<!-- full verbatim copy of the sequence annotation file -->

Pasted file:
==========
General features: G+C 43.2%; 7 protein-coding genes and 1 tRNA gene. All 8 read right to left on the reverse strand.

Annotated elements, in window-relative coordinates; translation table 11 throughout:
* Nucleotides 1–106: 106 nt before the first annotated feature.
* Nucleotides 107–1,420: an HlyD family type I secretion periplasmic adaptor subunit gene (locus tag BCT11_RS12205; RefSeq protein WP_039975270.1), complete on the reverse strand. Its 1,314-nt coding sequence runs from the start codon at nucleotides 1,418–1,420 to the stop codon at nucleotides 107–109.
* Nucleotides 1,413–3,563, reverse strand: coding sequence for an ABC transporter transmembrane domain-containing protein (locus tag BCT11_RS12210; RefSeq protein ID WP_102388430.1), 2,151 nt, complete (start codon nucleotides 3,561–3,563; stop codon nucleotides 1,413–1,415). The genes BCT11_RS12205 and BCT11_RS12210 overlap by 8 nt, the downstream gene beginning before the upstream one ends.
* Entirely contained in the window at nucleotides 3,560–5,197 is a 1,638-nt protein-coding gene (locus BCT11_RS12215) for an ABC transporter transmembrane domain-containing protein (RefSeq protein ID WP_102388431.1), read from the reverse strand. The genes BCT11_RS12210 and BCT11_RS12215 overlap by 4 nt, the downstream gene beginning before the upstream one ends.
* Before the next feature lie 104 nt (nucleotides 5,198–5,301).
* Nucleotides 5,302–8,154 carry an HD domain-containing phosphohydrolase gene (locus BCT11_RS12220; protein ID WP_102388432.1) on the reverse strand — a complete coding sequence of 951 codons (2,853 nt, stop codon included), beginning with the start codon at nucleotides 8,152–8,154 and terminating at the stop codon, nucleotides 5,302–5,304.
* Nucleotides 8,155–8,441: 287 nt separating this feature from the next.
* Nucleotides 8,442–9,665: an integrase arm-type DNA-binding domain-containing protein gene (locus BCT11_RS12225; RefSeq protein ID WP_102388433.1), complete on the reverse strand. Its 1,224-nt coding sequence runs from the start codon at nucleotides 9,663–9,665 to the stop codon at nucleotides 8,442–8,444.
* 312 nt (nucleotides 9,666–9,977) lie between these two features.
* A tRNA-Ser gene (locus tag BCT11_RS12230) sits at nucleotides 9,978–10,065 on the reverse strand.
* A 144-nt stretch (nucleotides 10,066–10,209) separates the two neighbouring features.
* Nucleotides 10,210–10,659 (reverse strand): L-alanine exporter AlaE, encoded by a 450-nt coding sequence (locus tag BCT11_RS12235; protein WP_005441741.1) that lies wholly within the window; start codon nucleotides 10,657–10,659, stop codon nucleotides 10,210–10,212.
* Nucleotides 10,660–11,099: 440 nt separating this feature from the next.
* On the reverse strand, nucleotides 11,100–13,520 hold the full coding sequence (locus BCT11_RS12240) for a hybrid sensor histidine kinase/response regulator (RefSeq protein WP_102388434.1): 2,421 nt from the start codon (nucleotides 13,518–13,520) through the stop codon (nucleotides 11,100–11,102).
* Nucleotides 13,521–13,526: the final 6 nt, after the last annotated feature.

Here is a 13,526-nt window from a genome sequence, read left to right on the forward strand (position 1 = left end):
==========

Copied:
General features: G+C 43.2%; 7 protein-coding genes and 1 tRNA gene. All 8 read right to left on the reverse strand.

Annotated elements, in window-relative coordinates; translation table 11 throughout:
* Nucleotides 1–106: 106 nt before the first annotated feature.
* Nucleotides 107–1,420: an HlyD family type I secretion periplasmic adaptor subunit gene (locus tag BCT11_RS12205; RefSeq protein WP_039975270.1), complete on the reverse strand. Its 1,314-nt coding sequence runs from the start codon at nucleotides 1,418–1,420 to the stop codon at nucleotides 107–109.
* Nucleotides 1,413–3,563, reverse strand: coding sequence for an ABC transporter transmembrane domain-containing protein (locus tag BCT11_RS12210; RefSeq protein ID WP_102388430.1), 2,151 nt, complete (start codon nucleotides 3,561–3,563; stop codon nucleotides 1,413–1,415). The genes BCT11_RS12205 and BCT11_RS12210 overlap by 8 nt, the downstream gene beginning before the upstream one ends.
* Entirely contained in the window at nucleotides 3,560–5,197 is a 1,638-nt protein-coding gene (locus BCT11_RS12215) for an ABC transporter transmembrane domain-containing protein (RefSeq protein ID WP_102388431.1), read from the reverse strand. The genes BCT11_RS12210 and BCT11_RS12215 overlap by 4 nt, the downstream gene beginning before the upstream one ends.
* Before the next feature lie 104 nt (nucleotides 5,198–5,301).
* Nucleotides 5,302–8,154 carry an HD domain-containing phosphohydrolase gene (locus BCT11_RS12220; protein ID WP_102388432.1) on the reverse strand — a complete coding sequence of 951 codons (2,853 nt, stop codon included), beginning with the start codon at nucleotides 8,152–8,154 and terminating at the stop codon, nucleotides 5,302–5,304.
* Nucleotides 8,155–8,441: 287 nt separating this feature from the next.
* Nucleotides 8,442–9,665: an integrase arm-type DNA-binding domain-containing protein gene (locus BCT11_RS12225; RefSeq protein ID WP_102388433.1), complete on the reverse strand. Its 1,224-nt coding sequence runs from the start codon at nucleotides 9,663–9,665 to the stop codon at nucleotides 8,442–8,444.
* 312 nt (nucleotides 9,666–9,977) lie between these two features.
* A tRNA-Ser gene (locus tag BCT11_RS12230) sits at nucleotides 9,978–10,065 on the reverse strand.
* A 144-nt stretch (nucleotides 10,066–10,209) separates the two neighbouring features.
* Nucleotides 10,210–10,659 (reverse strand): L-alanine exporter AlaE, encoded by a 450-nt coding sequence (locus tag BCT11_RS12235; protein WP_005441741.1) that lies wholly within the window; start codon nucleotides 10,657–10,659, stop codon nucleotides 10,210–10,212.
* Nucleotides 10,660–11,099: 440 nt separating this feature from the next.
* On the reverse strand, nucleotides 11,100–13,520 hold the full coding sequence (locus BCT11_RS12240) for a hybrid sensor histidine kinase/response regulator (RefSeq protein WP_102388434.1): 2,421 nt from the start codon (nucleotides 13,518–13,520) through the stop codon (nucleotides 11,100–11,102).
* Nucleotides 13,521–13,526: the final 6 nt, after the last annotated feature.

Here is a 13,526-nt window from a genome sequence, read left to right on the forward strand (position 1 = left end):